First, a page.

An explosive device went off on Thursday a short distance from the site in Kabul where the cremation of the 25 Sikhs killed in a terror attack was underway, though there were no casualties, according to media reports.
The device exploded in a house in Qalacha area, not far from where members of the Sikh minority were cremating those killed in the attack on a Sikh place of worship at Shor Bazar on Wednesday. A second explosive device was defused by Afghan security forces in the same area, the media reports said.
People familiar with developments confirmed on Thursday that an Indian national named Tian Singh, a resident of New Delhi, was among the 25 people killed in the attack. Singh's wife, in a letter sent to the Prime Minister, requested the repatriation of his body.
External affairs minister S Jaishankar tweeted: "Deeply concerned at the blasts reported near the cremation site of those killed during the attack on Gurudwara Sahib in Kabul." He added the Indian embassy was in touch with Afghan authorities to "ensure adequate security onsite as well as safe return of families to their homes".
Jaishankar also said the Indian embassy was working to repatriate the body of Tian Singh. Though Singh's wife, in her letter, also called for those wounded in Wednesday's attack to be shifted to New Delhi, Jaishankar said medical opinion was "against moving [the] injured at this stage".
The external affairs minister said there was "understandable grief and anger" over the terror attack and the Indian embassy was in touch with the families of those killed and injured.
Indian ambassador Vinay Kumar visited the Sikh place of worship and met community leaders and families of the victims on Thursday. He was told the injured were receiving satisfactory treatment.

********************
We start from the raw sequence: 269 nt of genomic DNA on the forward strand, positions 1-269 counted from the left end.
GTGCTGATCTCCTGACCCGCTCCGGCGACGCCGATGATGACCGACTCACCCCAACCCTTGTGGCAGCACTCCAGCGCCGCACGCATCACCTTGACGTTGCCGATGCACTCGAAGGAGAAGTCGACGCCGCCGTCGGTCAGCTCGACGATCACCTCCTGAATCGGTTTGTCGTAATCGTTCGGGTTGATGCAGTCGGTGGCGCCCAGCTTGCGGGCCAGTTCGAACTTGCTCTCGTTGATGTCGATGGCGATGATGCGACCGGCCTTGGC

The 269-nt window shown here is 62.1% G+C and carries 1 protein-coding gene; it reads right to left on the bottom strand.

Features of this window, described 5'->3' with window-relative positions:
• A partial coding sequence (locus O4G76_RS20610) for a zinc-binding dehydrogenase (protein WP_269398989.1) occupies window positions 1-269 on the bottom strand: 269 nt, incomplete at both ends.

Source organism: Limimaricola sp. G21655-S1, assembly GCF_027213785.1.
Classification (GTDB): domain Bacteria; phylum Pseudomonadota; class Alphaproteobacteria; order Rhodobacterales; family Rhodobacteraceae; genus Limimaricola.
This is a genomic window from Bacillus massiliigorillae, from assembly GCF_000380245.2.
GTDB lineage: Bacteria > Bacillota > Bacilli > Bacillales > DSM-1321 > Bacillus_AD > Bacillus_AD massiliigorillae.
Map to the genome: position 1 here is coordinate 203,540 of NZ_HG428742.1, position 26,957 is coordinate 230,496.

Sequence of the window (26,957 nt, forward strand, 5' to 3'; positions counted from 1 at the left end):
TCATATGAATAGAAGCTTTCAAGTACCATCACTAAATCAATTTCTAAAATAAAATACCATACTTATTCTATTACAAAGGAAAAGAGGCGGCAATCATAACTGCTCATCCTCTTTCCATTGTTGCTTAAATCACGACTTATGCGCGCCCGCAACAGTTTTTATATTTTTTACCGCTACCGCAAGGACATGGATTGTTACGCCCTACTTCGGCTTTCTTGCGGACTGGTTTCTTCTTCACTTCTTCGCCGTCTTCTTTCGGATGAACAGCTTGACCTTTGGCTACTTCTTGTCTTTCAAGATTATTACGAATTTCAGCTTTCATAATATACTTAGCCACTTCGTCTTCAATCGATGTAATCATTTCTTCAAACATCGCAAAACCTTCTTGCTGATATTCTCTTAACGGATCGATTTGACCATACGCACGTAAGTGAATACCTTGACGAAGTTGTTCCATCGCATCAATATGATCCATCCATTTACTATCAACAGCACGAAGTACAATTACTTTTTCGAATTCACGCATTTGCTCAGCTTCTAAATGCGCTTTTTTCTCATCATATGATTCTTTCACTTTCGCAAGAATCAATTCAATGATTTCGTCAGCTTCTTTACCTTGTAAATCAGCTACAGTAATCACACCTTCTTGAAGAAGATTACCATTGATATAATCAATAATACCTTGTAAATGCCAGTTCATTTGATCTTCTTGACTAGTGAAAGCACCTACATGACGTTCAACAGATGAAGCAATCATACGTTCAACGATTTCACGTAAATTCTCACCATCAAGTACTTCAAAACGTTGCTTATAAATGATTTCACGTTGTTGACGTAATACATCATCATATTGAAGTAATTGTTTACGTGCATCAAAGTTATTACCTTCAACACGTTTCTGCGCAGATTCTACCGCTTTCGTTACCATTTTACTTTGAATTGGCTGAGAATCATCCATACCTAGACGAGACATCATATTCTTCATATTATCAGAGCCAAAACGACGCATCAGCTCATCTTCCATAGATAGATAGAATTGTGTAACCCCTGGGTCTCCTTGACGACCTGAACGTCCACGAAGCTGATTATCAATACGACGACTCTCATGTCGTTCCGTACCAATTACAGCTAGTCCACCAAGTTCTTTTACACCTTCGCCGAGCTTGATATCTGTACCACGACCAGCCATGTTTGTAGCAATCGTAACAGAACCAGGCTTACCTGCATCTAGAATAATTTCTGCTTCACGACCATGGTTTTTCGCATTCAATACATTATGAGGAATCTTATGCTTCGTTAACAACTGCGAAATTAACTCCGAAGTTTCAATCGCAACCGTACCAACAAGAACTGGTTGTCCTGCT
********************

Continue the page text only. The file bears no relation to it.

The Islamic State claimed the attack, though Afghan officials said the Pakistan-based Haqqani Network was behind it. In a statement issued late on Wednesday, the Islamic State claimed the attack was "revenge" for developments in Kashmir and that it was carried out by an attacker using the "kunya" or assumed name of "Abu Khalid al Hindi", suggesting that he was of Indian origin.
The Islamic State provided no other information about the attacker or his origin. Afghan officials have said four suicide attackers were involved in the incident and that they were all killed.
The suicide attackers targeted a "dharamshala" in Kabul's Shor Bazar, which has a sizeable population of the Hindu and Sikh minorities. Reports said the attack began at 7.45am Afghan time.
Images of the shrine posted on social media showed bloodstains on its floor. Other photos showed security forces and local residents evacuating the injured in ambulances. Witnesses said they heard several explosions during the gun battle.
On Wednesday, India condemned the attack and commended the Afhgan security forces. "Such cowardly attacks on the places of religious worship of the minority community, especially at this time of Covid-19 pandemic, are reflective of the diabolical mindset of the perpetrators and their backers," the external affairs ministry said in a statement, in which it hailed the "valorous response to the attack and exemplary courage and dedication" of the Afghan forces.
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